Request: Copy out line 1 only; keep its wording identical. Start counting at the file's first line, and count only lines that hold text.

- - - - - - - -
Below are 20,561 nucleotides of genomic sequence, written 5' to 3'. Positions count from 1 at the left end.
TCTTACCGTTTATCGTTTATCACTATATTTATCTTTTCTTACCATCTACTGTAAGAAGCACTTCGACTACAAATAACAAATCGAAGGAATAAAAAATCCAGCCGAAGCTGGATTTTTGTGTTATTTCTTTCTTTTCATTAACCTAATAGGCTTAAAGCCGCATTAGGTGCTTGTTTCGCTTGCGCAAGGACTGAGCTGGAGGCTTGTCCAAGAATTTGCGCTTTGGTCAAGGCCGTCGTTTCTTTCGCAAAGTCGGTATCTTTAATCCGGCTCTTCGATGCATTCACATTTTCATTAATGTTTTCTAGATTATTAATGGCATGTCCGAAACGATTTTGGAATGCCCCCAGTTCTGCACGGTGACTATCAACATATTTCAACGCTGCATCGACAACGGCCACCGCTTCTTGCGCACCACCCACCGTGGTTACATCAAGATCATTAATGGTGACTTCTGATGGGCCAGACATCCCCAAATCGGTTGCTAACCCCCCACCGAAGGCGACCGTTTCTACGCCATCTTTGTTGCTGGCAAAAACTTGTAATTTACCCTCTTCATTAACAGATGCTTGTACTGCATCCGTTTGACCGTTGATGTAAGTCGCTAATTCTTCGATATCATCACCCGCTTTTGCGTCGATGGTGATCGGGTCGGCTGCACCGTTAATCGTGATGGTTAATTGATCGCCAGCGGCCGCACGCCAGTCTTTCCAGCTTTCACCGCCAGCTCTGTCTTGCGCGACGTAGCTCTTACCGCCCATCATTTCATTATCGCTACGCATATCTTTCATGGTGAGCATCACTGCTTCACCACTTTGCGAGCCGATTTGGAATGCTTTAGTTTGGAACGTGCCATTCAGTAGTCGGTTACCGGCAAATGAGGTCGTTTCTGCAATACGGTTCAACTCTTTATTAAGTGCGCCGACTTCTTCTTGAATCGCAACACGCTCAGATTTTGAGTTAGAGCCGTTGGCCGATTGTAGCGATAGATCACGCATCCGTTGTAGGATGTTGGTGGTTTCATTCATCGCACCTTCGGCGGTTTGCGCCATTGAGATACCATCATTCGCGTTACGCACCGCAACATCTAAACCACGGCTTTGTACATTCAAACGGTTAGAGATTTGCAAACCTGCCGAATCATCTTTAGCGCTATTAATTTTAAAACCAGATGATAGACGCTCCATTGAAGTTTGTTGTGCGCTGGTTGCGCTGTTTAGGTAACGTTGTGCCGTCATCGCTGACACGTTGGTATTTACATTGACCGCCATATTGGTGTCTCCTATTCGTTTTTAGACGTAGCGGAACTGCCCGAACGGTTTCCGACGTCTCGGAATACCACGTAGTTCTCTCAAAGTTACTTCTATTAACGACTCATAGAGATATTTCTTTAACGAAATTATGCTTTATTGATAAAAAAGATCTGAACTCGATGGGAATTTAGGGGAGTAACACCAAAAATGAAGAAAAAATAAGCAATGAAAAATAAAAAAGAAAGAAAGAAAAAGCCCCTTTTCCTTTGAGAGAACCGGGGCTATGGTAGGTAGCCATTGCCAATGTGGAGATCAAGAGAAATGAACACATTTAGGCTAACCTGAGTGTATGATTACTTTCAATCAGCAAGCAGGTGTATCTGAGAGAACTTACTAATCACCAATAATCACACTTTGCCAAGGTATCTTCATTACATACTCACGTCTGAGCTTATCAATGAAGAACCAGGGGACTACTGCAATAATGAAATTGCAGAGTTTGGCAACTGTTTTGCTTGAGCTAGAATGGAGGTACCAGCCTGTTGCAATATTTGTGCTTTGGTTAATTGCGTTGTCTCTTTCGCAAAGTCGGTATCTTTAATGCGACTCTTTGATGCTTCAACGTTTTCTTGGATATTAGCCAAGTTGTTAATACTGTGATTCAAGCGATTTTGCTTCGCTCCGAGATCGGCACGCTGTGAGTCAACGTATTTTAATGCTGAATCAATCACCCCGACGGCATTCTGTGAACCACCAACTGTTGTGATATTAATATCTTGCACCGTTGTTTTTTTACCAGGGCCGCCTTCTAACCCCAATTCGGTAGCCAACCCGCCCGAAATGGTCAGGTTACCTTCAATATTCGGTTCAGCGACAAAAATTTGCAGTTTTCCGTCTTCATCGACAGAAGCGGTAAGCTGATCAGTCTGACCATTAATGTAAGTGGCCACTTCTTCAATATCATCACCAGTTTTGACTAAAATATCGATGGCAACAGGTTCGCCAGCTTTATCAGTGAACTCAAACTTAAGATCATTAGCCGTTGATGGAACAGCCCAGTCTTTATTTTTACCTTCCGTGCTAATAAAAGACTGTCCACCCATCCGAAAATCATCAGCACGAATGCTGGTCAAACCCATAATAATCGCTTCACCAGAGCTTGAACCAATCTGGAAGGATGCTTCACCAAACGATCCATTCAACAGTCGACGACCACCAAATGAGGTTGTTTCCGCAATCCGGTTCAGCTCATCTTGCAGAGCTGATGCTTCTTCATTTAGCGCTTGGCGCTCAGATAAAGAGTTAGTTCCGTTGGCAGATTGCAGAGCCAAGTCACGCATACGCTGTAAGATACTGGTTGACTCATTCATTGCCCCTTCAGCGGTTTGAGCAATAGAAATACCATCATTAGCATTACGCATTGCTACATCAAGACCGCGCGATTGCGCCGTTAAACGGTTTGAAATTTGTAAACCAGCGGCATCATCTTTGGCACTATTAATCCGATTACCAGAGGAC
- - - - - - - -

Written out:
Below are 20,561 nucleotides of genomic sequence, written 5' to 3'. Positions count from 1 at the left end.